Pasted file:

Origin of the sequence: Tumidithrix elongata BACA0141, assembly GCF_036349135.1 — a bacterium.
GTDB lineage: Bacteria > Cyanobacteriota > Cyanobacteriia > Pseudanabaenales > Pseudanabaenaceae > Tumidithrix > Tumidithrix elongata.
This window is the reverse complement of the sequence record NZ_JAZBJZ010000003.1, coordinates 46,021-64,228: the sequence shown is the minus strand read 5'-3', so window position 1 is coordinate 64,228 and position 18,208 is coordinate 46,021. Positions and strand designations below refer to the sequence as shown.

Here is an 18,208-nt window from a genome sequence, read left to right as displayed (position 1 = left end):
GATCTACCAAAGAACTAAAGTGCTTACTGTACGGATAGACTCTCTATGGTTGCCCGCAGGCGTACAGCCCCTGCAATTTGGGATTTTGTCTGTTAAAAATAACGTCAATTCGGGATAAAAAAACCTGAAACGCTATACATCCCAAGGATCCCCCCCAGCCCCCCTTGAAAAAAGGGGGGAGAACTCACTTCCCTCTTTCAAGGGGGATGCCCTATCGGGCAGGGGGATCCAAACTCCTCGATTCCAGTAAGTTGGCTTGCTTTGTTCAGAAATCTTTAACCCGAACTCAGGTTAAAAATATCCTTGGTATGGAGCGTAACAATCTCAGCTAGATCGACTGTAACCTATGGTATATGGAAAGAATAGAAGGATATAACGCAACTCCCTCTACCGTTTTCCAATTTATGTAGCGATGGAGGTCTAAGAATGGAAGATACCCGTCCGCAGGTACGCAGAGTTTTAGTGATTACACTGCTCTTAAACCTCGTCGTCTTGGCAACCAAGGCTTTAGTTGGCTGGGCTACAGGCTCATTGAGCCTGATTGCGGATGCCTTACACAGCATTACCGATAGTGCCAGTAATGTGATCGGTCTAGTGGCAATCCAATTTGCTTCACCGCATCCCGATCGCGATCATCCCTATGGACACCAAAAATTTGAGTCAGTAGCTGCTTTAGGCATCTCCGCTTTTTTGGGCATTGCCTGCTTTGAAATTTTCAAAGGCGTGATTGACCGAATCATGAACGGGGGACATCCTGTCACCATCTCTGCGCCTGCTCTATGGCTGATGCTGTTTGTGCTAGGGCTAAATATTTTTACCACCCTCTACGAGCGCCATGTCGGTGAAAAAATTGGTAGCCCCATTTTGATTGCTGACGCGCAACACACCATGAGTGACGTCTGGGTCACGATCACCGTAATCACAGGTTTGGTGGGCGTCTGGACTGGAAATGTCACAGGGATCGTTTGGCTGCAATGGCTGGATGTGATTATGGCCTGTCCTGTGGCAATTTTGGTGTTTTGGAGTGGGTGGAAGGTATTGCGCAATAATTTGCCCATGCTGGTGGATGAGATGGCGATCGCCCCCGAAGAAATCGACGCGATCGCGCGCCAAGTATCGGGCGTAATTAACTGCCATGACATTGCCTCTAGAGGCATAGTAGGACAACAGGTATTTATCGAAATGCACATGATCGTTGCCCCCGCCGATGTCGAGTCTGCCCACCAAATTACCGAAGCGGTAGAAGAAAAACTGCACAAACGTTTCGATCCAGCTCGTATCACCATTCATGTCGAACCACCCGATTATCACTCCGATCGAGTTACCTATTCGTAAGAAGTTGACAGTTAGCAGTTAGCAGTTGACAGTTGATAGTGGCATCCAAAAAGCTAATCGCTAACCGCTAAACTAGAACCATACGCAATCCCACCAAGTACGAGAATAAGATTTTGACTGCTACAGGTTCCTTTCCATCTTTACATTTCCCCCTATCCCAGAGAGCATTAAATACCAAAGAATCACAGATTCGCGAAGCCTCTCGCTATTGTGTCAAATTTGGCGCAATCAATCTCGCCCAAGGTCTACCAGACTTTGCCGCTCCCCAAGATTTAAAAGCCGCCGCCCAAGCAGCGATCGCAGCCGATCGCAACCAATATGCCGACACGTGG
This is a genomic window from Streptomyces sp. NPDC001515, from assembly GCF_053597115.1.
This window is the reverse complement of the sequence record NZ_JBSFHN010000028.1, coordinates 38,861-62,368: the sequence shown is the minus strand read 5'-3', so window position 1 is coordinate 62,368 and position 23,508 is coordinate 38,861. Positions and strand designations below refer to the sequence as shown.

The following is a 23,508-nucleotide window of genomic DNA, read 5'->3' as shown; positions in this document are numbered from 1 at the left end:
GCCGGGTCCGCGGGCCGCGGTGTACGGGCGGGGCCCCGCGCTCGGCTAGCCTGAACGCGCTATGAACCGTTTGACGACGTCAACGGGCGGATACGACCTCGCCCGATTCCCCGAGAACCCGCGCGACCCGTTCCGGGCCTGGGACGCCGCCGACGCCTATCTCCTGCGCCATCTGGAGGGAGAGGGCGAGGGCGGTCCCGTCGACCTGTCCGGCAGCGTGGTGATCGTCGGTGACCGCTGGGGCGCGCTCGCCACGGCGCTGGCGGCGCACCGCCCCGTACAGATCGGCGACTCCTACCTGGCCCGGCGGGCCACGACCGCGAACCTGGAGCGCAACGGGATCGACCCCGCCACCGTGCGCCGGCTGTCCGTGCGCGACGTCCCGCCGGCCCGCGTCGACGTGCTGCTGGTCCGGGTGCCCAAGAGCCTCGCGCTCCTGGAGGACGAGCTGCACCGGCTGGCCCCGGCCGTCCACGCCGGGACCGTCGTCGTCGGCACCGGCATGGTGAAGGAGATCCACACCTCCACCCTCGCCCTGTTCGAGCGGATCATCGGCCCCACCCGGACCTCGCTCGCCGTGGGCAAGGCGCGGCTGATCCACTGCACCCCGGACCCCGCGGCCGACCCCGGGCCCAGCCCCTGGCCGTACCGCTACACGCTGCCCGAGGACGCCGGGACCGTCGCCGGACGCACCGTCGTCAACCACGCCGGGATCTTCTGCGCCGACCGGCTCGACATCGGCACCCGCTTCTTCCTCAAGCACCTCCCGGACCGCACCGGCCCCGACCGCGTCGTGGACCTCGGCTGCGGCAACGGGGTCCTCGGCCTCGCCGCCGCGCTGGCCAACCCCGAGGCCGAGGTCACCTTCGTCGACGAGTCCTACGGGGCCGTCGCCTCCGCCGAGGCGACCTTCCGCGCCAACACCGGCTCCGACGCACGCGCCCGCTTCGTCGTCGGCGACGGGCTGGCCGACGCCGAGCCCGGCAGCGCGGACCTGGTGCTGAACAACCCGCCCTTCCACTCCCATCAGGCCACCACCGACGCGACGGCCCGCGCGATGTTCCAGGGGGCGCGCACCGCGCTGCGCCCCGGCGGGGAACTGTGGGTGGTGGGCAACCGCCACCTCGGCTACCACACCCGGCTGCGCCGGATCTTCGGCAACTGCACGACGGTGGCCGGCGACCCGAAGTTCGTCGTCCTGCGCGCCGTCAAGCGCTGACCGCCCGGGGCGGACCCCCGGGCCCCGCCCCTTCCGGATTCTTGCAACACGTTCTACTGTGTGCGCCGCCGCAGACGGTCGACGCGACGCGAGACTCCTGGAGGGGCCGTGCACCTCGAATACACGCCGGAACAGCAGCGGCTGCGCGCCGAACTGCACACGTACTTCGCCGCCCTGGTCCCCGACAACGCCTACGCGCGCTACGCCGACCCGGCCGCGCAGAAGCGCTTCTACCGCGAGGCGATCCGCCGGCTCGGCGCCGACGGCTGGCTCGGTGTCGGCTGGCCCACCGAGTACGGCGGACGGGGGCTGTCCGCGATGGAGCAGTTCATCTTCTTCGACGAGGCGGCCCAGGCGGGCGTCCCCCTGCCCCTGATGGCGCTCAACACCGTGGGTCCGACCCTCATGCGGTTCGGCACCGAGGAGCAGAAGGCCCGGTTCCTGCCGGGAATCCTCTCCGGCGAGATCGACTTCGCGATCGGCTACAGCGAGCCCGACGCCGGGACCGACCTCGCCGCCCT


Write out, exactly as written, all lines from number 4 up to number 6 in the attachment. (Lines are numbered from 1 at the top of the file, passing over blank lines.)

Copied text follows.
Here is an 18,208-nt window from a genome sequence, read left to right as displayed (position 1 = left end):
GATCTACCAAAGAACTAAAGTGCTTACTGTACGGATAGACTCTCTATGGTTGCCCGCAGGCGTACAGCCCCTGCAATTTGGGATTTTGTCTGTTAAAAATAACGTCAATTCGGGATAAAAAAACCTGAAACGCTATACATCCCAAGGATCCCCCCCAGCCCCCCTTGAAAAAAGGGGGGAGAACTCACTTCCCTCTTTCAAGGGGGATGCCCTATCGGGCAGGGGGATCCAAACTCCTCGATTCCAGTAAGTTGGCTTGCTTTGTTCAGAAATCTTTAACCCGAACTCAGGTTAAAAATATCCTTGGTATGGAGCGTAACAATCTCAGCTAGATCGACTGTAACCTATGGTATATGGAAAGAATAGAAGGATATAACGCAACTCCCTCTACCGTTTTCCAATTTATGTAGCGATGGAGGTCTAAGAATGGAAGATACCCGTCCGCAGGTACGCAGAGTTTTAGTGATTACACTGCTCTTAAACCTCGTCGTCTTGGCAACCAAGGCTTTAGTTGGCTGGGCTACAGGCTCATTGAGCCTGATTGCGGATGCCTTACACAGCATTACCGATAGTGCCAGTAATGTGATCGGTCTAGTGGCAATCCAATTTGCTTCACCGCATCCCGATCGCGATCATCCCTATGGACACCAAAAATTTGAGTCAGTAGCTGCTTTAGGCATCTCCGCTTTTTTGGGCATTGCCTGCTTTGAAATTTTCAAAGGCGTGATTGACCGAATCATGAACGGGGGACATCCTGTCACCATCTCTGCGCCTGCTCTATGGCTGATGCTGTTTGTGCTAGGGCTAAATATTTTTACCACCCTCTACGAGCGCCATGTCGGTGAAAAAATTGGTAGCCCCATTTTGATTGCTGACGCGCAACACACCATGAGTGACGTCTGGGTCACGATCACCGTAATCACAGGTTTGGTGGGCGTCTGGACTGGAAATGTCACAGGGATCGTTTGGCTGCAATGGCTGGATGTGATTATGGCCTGTCCTGTGGCAATTTTGGTGTTTTGGAGTGGGTGGAAGGTATTGCGCAATAATTTGCCCATGCTGGTGGATGAGATGGCGATCGCCCCCGAAGAAATCGACGCGATCGCGCGCCAAGTATCGGGCGTAATTAACTGCCATGACATTGCCTCTAGAGGCATAGTAGGACAACAGGTATTTATCGAAATGCACATGATCGTTGCCCCCGCCGATGTCGAGTCTGCCCACCAAATTACCGAAGCGGTAGAAGAAAAACTGCACAAACGTTTCGATCCAGCTCGTATCACCATTCATGTCGAACCACCCGATTATCACTCCGATCGAGTTACCTATTCGTAAGAAGTTGACAGTTAGCAGTTAGCAGTTGACAGTTGATAGTGGCATCCAAAAAGCTAATCGCTAACCGCTAAACTAGAACCATACGCAATCCCACCAAGTACGAGAATAAGATTTTGACTGCTACAGGTTCCTTTCCATCTTTACATTTCCCCCTATCCCAGAGAGCATTAAATACCAAAGAATCACAGATTCGCGAAGCCTCTCGCTATTGTGTCAAATTTGGCGCAATCAATCTCGCCCAAGGTCTACCAGACTTTGCCGCTCCCCAAGATTTAAAAGCCGCCGCCCAAGCAGCGATCGCAGCCGATCGCAACCAATATGCCGACACGTGG
This is a genomic window from Streptomyces sp. NPDC001515, from assembly GCF_053597115.1.